Swedish press highlights Obama challenges
The Local | 8 Nov 2012, 12:35
Independently liberal broadsheet Dagens Nyheter (DN) wrote on Thursday that Obama should follow Clinton’s example from 1994 and steer Democrat policy toward the middle of the political spectrum.
“The responsibility rests heavy on Obama's shoulders to shape the next term of office. He must compromise and open up for dialogue with the opposition in congress. That’s the only way to expose their rigidity,” the paper wrote.
DN also said that there are major challenges ahead for President Obama and that the nation will be facing fiscal ruin in case the Democrats and the Republicans fail to together solve the financial crisis in the country, something which surely also affects the rest of the world.
Another Swedish paper that highlighted the international need for a strong US was tabloid Expressen, also independently liberal, which wrote that reaching an agreement on the nation’s finances with the opposition will be the big test to Obama’s second term in office.
“Will he manage to reach a budget compromise with the Republicans that both increases taxes ad slashes costs? If not, the US risks being thrown off the fiscal cliff which will send the US as well as the rest of the world into another recession,” the paper wrote.
In the independently liberal-conservative broadsheet, Svenska Dagbladet (SvD), political scientist Marcus Oscarsson wrote that the tests that await president Obama during his second term will be significant.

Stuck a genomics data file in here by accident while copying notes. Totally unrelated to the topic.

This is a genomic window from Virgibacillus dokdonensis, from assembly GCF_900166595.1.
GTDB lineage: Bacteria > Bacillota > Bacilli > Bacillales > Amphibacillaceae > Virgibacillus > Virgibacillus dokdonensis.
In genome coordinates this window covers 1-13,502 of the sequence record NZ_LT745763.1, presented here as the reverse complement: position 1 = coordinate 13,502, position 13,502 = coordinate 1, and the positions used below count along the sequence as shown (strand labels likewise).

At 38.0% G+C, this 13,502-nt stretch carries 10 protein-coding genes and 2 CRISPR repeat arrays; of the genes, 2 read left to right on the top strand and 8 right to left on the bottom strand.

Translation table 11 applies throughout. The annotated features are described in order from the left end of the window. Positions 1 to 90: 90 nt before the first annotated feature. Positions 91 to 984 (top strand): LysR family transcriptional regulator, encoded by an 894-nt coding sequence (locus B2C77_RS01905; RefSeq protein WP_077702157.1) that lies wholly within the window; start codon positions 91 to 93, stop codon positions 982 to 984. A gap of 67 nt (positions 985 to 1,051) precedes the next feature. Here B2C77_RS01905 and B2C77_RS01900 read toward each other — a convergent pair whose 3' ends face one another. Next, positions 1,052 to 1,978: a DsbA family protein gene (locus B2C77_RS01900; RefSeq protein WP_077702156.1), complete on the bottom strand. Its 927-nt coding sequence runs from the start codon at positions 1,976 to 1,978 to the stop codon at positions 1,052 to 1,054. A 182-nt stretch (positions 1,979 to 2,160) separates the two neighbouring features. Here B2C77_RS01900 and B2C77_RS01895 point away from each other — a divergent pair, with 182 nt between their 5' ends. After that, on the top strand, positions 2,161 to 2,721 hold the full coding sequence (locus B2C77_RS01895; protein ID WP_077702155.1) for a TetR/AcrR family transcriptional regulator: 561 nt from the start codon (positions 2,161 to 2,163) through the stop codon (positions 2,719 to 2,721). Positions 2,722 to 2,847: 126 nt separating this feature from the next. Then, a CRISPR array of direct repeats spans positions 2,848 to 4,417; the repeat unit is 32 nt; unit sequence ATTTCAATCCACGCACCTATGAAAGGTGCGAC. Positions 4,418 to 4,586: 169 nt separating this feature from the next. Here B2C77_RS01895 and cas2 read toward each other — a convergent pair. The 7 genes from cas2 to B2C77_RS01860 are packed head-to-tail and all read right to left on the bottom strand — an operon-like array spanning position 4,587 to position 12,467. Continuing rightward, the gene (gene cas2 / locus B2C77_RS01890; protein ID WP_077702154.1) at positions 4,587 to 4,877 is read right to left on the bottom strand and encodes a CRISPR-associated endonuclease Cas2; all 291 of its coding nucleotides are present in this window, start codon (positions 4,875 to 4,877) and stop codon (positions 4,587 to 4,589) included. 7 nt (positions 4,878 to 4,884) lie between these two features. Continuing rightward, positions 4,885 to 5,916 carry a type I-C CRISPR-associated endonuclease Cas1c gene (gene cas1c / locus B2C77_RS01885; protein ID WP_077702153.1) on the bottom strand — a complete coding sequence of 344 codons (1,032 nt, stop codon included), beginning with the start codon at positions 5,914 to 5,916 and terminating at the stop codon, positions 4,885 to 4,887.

“The challenges ahead of the re-elected president are gigantic. The ever increasing national debt and the huge budget deficit will be an immediate test,“ he wrote for SvD.
As if this wasn’t enough, the nation is at the same time trying to deal with unemployment figures at 7.9 percent.
Neither will the fact that the Republicans are still in majority in the House of Representatives make it any easier for Obama in his second term of office, argues Oscarsson.
In the independently social-democratic tabloid Aftonbladet, editorial writer Karin Petterson was pondering what Obama will do next; which battle he will choose to take on.
Provided he reaches a crucial agreement with the Republicans on state finances, he will realistically have time to focus only on one more area, she argues, identifying immigration law or climate-friendly energy policies as alternatives.
She added that one must hope the president isn’t too tired after the long and often dirty election campaign.
“Because now he must choose his next battle – and win it,” she wrote.
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